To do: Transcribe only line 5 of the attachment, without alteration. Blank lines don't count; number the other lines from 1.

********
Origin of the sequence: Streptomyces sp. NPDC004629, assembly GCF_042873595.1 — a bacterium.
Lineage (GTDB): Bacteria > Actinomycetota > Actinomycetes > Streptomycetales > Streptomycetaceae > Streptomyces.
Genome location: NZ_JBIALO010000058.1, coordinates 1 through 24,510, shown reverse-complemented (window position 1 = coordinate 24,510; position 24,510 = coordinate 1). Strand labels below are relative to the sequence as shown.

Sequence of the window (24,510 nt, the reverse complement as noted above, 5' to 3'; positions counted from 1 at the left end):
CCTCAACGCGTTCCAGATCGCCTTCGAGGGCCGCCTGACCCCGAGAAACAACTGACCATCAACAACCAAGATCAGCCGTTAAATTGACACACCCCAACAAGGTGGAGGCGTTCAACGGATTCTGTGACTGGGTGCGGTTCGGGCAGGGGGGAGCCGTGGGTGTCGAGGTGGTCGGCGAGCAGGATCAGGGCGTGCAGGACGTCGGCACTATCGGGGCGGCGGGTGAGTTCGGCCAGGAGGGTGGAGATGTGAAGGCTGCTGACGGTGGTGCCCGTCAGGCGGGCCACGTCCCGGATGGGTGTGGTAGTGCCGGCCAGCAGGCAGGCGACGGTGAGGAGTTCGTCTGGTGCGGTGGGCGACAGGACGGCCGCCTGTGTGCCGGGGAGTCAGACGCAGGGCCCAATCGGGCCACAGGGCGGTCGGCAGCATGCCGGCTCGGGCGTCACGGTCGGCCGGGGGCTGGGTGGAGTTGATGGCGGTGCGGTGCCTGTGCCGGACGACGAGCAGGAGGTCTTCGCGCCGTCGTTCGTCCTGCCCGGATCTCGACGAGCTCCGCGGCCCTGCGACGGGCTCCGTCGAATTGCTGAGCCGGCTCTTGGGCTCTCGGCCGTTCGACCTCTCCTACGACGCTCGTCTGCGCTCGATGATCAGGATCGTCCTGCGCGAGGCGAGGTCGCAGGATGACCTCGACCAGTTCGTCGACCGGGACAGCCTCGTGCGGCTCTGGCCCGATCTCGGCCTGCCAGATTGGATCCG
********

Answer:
CCTCAACGCGTTCCAGATCGCCTTCGAGGGCCGCCTGACCCCGAGAAACAACTGACCATCAACAACCAAGATCAGCCGTTAAATTGACACACCCCAACAAGGTGGAGGCGTTCAACGGATTCTGTGACTGGGTGCGGTTCGGGCAGGGGGGAGCCGTGGGTGTCGAGGTGGTCGGCGAGCAGGATCAGGGCGTGCAGGACGTCGGCACTATCGGGGCGGCGGGTGAGTTCGGCCAGGAGGGTGGAGATGTGAAGGCTGCTGACGGTGGTGCCCGTCAGGCGGGCCACGTCCCGGATGGGTGTGGTAGTGCCGGCCAGCAGGCAGGCGACGGTGAGGAGTTCGTCTGGTGCGGTGGGCGACAGGACGGCCGCCTGTGTGCCGGGGAGTCAGACGCAGGGCCCAATCGGGCCACAGGGCGGTCGGCAGCATGCCGGCTCGGGCGTCACGGTCGGCCGGGGGCTGGGTGGAGTTGATGGCGGTGCGGTGCCTGTGCCGGACGACGAGCAGGAGGTCTTCGCGCCGTCGTTCGTCCTGCCCGGATCTCGACGAGCTCCGCGGCCCTGCGACGGGCTCCGTCGAATTGCTGAGCCGGCTCTTGGGCTCTCGGCCGTTCGACCTCTCCTACGACGCTCGTCTGCGCTCGATGATCAGGATCGTCCTGCGCGAGGCGAGGTCGCAGGATGACCTCGACCAGTTCGTCGACCGGGACAGCCTCGTGCGGCTCTGGCCCGATCTCGGCCTGCCAGATTGGATCCG